Land restoration is the rehabilitation of degraded ecosystems through improving soil health and planting trees and other vegetation.
US wetland restoration has grown tenfold since the 1990s and now attracts around $2 billion in private capital every year. In addition to improving water and air quality, research shows that restoration employs 126,000 American workers directly—60 percent more than the coal industry—and supports another 95,000 jobs indirectly.
Restoration is also geographically convenient: It is needed heavily in regions where mining has altered the landscape. Laid-off workers in the former coal expanses of Central Appalachia can now earn their livings rehabilitating the land their past employers degraded.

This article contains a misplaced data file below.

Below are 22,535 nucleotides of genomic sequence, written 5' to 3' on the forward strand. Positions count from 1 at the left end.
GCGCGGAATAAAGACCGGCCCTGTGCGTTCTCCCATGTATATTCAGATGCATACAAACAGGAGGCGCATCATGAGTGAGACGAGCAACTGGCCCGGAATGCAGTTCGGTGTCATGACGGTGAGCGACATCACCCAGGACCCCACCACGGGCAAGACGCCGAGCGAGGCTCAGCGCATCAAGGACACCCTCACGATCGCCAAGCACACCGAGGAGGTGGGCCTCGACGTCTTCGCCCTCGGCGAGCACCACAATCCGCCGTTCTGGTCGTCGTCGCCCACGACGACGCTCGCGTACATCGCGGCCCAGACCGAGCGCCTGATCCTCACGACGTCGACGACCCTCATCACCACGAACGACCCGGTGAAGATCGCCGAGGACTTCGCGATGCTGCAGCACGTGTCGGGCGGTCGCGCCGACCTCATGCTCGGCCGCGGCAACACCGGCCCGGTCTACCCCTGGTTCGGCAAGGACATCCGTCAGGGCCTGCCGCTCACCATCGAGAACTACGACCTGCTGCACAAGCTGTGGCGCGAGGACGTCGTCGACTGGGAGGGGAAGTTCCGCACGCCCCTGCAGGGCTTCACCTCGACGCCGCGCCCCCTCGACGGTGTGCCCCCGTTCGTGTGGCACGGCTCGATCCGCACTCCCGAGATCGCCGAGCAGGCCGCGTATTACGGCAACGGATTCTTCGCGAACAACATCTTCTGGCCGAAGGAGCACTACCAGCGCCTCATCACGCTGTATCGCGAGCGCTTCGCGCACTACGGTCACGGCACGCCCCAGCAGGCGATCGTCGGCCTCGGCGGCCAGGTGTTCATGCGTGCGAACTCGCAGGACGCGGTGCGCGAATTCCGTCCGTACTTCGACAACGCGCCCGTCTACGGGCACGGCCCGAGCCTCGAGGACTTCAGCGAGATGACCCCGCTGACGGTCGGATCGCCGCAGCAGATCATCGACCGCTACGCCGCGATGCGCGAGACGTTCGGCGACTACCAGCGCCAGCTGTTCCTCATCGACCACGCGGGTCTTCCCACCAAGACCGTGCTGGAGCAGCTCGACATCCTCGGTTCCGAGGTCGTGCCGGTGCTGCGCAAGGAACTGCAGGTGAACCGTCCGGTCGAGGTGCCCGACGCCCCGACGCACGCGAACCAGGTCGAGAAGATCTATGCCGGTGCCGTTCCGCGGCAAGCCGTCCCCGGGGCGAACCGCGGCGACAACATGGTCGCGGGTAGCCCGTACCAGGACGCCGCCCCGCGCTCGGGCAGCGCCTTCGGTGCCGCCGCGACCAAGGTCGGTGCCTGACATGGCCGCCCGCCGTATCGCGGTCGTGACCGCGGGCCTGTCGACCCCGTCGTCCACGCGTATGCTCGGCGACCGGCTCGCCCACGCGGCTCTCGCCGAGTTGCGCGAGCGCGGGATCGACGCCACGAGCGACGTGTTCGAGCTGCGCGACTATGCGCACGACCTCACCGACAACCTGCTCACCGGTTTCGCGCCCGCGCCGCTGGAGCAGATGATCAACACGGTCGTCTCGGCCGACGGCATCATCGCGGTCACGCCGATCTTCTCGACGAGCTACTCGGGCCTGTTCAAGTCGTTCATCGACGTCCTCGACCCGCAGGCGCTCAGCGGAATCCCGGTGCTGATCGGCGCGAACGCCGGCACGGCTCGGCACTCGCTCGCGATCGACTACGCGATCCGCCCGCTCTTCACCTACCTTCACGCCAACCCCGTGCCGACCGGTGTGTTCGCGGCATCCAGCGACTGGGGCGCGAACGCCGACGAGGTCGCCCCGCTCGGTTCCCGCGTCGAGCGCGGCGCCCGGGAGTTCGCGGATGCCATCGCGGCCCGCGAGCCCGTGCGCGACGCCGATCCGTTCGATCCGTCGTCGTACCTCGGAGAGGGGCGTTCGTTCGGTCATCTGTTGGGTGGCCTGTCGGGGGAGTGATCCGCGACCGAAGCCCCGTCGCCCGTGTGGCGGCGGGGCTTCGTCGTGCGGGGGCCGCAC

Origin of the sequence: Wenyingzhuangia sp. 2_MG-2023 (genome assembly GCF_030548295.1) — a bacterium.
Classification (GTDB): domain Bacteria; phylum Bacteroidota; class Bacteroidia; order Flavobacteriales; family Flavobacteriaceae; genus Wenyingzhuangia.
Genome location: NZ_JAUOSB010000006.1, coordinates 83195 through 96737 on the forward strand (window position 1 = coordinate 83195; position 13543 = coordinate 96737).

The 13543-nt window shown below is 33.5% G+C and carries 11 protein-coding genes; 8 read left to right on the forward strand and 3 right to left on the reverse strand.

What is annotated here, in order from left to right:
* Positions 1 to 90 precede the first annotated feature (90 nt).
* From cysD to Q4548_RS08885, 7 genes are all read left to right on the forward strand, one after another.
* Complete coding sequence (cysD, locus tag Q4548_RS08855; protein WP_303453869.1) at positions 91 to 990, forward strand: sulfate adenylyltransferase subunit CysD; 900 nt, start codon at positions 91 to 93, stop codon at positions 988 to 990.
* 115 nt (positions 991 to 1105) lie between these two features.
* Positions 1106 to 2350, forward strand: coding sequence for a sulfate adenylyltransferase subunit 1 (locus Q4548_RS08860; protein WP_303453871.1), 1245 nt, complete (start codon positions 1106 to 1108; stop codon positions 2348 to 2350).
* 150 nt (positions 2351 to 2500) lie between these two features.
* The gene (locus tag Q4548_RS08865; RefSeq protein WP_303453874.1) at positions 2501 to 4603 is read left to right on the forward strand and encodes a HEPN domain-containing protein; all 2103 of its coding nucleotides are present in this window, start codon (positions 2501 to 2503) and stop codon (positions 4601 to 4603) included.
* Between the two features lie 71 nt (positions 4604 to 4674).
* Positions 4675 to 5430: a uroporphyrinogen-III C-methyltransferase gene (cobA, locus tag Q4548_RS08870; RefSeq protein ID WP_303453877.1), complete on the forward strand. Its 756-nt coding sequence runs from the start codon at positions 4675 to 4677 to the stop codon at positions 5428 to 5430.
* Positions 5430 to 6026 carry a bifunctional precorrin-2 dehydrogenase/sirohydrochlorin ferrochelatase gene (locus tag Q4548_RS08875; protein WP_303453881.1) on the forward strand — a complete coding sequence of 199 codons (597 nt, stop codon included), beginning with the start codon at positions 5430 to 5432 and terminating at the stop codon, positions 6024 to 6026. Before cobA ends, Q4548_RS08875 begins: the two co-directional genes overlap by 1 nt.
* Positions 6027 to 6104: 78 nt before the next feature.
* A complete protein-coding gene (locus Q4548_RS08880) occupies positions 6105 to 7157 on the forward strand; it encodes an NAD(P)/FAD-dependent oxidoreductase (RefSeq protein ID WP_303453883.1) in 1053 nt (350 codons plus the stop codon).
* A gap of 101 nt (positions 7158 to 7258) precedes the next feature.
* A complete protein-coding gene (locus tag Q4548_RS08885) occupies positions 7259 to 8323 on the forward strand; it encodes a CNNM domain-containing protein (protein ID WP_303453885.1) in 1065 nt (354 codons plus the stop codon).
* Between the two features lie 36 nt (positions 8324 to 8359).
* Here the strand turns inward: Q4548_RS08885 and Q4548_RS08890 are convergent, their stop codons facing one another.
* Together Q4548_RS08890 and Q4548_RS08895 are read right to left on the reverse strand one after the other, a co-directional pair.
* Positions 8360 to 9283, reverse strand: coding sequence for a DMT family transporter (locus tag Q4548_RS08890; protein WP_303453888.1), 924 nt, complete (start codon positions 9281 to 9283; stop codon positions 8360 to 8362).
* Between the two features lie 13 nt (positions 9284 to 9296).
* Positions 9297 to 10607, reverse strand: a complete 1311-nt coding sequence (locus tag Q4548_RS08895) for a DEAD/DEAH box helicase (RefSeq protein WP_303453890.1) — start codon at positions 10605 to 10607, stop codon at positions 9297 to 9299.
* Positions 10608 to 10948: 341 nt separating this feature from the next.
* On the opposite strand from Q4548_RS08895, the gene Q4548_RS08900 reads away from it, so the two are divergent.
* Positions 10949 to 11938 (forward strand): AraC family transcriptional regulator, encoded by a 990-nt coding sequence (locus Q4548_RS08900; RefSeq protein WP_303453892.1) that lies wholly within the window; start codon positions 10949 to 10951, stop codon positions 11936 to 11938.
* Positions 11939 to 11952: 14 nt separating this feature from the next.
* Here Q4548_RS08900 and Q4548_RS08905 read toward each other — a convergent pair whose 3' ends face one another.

Land restoration, clean energy, and regenerative agriculture offer better investment returns and more US jobs than oil, gas, and coal.
Instead, it is far more productive for national job-growth policies efforts to focus on areas that are stable and growing. Three such sectors have emerged in the US environmental arena: land restoration, renewable energy, and sustainable agriculture. The attractive growth profile of these sectors is starting to catch the interest of investors.
Policymakers should also pay heed since these industries are often labor-intensive and create jobs that do not require college degrees. The unemployment rate is twice as high for those without college degrees—who constitute the majority of working-age voters—and these three environmental categories can generate tens of thousands of lasting jobs for this demographic.
Feature photo via Adobe Stock.